China is the undisputed leader in solar installations, with over 35% of global capacity. What’s more, the country is showing no signs of slowing down. It has the worldโ€™s largest wind and solar project in the pipeline, which could add another 400,000MW to its clean energy capacity.

Following China from afar is the U.S., which recently surpassed 100,000MW of solar power capacity after installing another 50,000MW in the first three months of 2021. Annual solar growth in the U.S. has averaged an impressive 42% over the last decade. Policies like the solar investment tax credit, which offers a 26% tax credit on residential and commercial solar systems, have helped propel the industry forward.

Although Australia hosts a fraction of Chinaโ€™s solar capacity, it tops the per capita rankings due to its relatively low population of 26 million people. The Australian continent receives the highest amount of solar radiation of any continent, and over 30% of Australian households now have rooftop solar PV systems.

China: The Solar Champion

In 2020, President Xi Jinping stated that China aims to be carbon neutral by 2060, and the country is taking steps to get there.

China is a leader in the solar industry, and it seems to have cracked the code for the entire solar supply chain. In 2019, Chinese firms produced 66% of the worldโ€™s polysilicon, the initial building block of silicon-based photovoltaic (PV) panels. Furthermore, more than three-quarters of solar cells came from China, along with 72% of the worldโ€™s PV panels.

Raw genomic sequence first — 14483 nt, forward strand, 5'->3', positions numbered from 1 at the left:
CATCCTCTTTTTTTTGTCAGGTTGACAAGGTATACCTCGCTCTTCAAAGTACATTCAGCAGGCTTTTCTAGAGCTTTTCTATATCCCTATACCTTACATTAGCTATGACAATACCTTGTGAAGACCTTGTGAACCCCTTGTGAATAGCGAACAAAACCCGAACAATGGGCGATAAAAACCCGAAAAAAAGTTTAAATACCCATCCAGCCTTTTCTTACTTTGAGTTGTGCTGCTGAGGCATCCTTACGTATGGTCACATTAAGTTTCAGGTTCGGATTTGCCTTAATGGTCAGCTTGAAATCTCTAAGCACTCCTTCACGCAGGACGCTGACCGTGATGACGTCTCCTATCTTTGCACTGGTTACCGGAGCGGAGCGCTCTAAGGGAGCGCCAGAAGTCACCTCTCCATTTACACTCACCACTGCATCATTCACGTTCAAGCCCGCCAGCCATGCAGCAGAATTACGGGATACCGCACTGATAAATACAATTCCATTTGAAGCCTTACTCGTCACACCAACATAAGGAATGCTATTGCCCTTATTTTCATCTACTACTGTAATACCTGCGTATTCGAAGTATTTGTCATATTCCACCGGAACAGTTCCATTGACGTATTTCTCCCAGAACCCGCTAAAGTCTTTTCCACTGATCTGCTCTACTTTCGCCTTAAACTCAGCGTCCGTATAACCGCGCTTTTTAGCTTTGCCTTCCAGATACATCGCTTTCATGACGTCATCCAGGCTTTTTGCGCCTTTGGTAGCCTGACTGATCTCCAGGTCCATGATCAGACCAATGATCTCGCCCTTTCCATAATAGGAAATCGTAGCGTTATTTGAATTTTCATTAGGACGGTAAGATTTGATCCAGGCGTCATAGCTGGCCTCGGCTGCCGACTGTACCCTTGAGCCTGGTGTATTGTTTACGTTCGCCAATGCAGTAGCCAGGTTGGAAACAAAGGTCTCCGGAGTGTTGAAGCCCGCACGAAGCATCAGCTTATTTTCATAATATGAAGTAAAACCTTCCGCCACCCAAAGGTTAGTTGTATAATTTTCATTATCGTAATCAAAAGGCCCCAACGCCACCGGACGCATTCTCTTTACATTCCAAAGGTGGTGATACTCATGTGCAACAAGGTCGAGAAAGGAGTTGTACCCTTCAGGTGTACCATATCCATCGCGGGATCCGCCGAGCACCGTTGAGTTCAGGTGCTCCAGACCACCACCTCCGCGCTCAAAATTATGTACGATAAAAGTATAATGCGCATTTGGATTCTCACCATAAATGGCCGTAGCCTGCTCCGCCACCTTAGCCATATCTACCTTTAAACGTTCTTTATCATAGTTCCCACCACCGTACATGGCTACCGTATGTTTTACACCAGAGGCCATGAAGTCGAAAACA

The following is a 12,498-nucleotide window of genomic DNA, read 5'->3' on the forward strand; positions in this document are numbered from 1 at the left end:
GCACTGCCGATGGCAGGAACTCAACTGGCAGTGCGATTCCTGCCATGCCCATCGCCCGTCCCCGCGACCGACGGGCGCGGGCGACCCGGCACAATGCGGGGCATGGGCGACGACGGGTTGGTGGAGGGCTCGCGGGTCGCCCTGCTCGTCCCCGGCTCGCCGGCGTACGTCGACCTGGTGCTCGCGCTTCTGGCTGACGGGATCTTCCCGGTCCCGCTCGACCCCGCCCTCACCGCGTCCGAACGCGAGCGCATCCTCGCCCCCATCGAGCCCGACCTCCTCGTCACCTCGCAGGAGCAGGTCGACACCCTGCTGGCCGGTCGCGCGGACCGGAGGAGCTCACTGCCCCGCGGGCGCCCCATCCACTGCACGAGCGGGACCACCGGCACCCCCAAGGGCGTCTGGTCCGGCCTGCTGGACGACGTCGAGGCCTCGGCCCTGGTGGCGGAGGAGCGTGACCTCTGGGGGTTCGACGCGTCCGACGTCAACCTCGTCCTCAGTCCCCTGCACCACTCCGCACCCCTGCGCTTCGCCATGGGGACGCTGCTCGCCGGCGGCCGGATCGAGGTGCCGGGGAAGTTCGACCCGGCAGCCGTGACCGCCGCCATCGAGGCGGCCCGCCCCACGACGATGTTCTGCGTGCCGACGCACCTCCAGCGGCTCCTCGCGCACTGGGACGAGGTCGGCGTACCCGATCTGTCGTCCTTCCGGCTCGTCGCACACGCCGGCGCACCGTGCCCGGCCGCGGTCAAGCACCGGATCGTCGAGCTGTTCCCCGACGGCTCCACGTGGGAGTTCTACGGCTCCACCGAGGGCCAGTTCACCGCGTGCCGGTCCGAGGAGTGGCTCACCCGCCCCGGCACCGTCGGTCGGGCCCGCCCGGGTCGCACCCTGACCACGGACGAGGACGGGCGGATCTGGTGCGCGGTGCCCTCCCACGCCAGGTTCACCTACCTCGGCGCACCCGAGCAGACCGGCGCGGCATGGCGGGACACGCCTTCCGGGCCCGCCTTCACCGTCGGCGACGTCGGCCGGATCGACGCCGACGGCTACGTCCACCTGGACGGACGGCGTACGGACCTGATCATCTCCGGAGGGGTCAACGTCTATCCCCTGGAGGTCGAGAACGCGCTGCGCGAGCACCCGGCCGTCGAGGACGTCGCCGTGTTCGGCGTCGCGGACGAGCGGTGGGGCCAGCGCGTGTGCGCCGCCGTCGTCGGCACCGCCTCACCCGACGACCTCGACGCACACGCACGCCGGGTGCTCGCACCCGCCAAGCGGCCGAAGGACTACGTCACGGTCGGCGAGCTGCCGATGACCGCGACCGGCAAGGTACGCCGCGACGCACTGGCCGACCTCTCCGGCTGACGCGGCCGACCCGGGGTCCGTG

With that said, itโ€™s no surprise that 5 of the worldโ€™s 10 largest solar parks are in China, and it will likely continue to build more as it transitions to carbon neutrality.

Whatโ€™s Driving the Rush for Solar Power?

The energy transition is a major factor in the rise of renewables, but solarโ€™s growth is partly due to how cheap it has become over time. Solar energy costs have fallen exponentially over the last decade, and itโ€™s now the cheapest source of new energy generation.

Since 2010, the cost of solar power has seen a 85% decrease, down from $0.28 to $0.04 per kWh. According to MIT researchers, economies of scale have been the single-largest factor in continuing the cost decline for the last decade. In other words, as the world installed and made more solar panels, production became cheaper and more efficient.

This year, solar costs are rising due to supply chain issues, but the rise is likely to be temporary as bottlenecks resolve.

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Electrification

How Clean is the Nickel and Lithium in a Battery?

This graphic from Wood Mackenzie shows how nickel and lithium mining can significantly impact the environment, depending on the processes used.

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How clean is the lithium and nickel in battery

How Clean is the Nickel and Lithium in a Battery?

The production of lithium (Li) and nickel (Ni), two key raw materials for batteries, can produce vastly different emissions profiles.

This graphic from Wood Mackenzie shows how nickel and lithium mining can significantly impact the environment, depending on the processes used for extraction.

Nickel Emissions Per Extraction Process

Nickel is a crucial metal in modern infrastructure and technology, with major uses in stainless steel and alloys. Nickelโ€™s electrical conductivity also makes it ideal for facilitating current flow within battery cells.

Today, there are two major methods of nickel mining: